Knowing your dog's heart rate can give you significant clues as to how healthy he or she is. By taking your dog's heart rate at frequent intervals you can establish a normal value that he or she normally resides in. Once you know this range of numbers you can tell if something is significantly wrong by how far above or below the range your dog is. This makes the decision to take your dog to the vet that much easier to make. So how do you take your dog's heart rate?
Before you even get near your dog you need a couple of things if you have them. The must have is a watch or clock with second hands. The second thing that is always nice to have is a stethoscope. A cheap one will do for this purpose, so don't worry about spending lots of money on a fancy one.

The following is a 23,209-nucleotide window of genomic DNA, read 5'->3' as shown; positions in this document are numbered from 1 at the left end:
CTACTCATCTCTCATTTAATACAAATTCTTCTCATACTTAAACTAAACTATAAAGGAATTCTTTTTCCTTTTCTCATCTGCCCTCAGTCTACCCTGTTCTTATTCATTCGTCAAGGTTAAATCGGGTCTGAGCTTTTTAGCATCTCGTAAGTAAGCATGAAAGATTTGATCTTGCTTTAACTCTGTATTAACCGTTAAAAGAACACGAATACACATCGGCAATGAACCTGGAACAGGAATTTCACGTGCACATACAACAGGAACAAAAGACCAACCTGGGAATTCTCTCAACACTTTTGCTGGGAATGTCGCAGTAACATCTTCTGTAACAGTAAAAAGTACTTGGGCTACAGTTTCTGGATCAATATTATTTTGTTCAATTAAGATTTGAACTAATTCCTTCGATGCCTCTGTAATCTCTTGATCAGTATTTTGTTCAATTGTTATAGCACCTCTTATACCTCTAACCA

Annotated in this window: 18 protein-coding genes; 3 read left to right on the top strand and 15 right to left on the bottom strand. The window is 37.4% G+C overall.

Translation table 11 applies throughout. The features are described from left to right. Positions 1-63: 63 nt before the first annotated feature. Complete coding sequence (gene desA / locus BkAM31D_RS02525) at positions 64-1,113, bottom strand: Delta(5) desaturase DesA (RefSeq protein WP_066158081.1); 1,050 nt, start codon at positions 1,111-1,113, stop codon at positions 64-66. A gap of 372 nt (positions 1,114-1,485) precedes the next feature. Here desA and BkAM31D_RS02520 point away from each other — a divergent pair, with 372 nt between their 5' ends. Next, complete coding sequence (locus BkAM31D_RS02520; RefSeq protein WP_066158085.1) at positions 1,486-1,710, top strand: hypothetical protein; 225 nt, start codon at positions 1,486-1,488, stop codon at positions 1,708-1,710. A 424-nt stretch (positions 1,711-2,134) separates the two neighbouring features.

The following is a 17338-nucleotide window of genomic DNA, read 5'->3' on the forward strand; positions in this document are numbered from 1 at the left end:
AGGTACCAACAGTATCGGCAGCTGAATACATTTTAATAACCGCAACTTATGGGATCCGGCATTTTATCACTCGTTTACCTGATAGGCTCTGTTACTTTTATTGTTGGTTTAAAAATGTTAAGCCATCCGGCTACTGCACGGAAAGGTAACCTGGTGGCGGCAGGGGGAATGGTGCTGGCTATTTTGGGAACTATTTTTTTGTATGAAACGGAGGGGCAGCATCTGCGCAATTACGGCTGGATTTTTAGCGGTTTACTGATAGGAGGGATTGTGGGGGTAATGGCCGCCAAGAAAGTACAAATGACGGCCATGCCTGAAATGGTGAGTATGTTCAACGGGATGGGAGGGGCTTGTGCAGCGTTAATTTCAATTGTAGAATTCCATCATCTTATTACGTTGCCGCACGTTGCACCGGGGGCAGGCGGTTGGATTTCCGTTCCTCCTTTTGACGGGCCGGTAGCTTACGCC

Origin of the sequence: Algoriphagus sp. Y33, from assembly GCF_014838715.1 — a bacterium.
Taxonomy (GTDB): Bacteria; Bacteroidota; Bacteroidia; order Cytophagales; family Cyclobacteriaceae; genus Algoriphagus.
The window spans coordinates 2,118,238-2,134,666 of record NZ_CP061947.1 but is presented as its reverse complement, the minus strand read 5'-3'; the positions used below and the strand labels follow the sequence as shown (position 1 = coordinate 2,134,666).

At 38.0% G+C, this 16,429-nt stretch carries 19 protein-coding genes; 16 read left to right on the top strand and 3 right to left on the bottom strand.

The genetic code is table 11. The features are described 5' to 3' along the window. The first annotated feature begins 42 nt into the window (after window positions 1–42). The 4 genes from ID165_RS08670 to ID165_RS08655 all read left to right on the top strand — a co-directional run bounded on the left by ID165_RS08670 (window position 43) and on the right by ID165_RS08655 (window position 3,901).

Next, have someone hold your dog still with him standing evenly on all four feet. You can take the heart rate from either side, but the left side is usually clearer. Place the stethoscope in your ears and place it directly behind the dogs elbow on the front leg. Press the stethoscope head upwards and forward from the elbow gently, until you hear the lub-dub of the heart.
Once you can clearly hear the heart beat, count how many heartbeats occur in six seconds by looking at your watch. Your helper can watch the time for you if needed. After six seconds take the total number of heartbeats you heard and multiply it times ten. This will give you how many heartbeats per minute or your dog's heart rate.
If you don't have a stethoscope, don't worry. If you press two fingers in the same position as the stethoscope you can feel the heartbeat and count it in the same manner as mentioned above. Take the number of beats in six seconds, multiply it by 10 and you have your heart rate.
The normal heart rate for your dog will be dependent upon how big he or she is and their body weight and physical condition.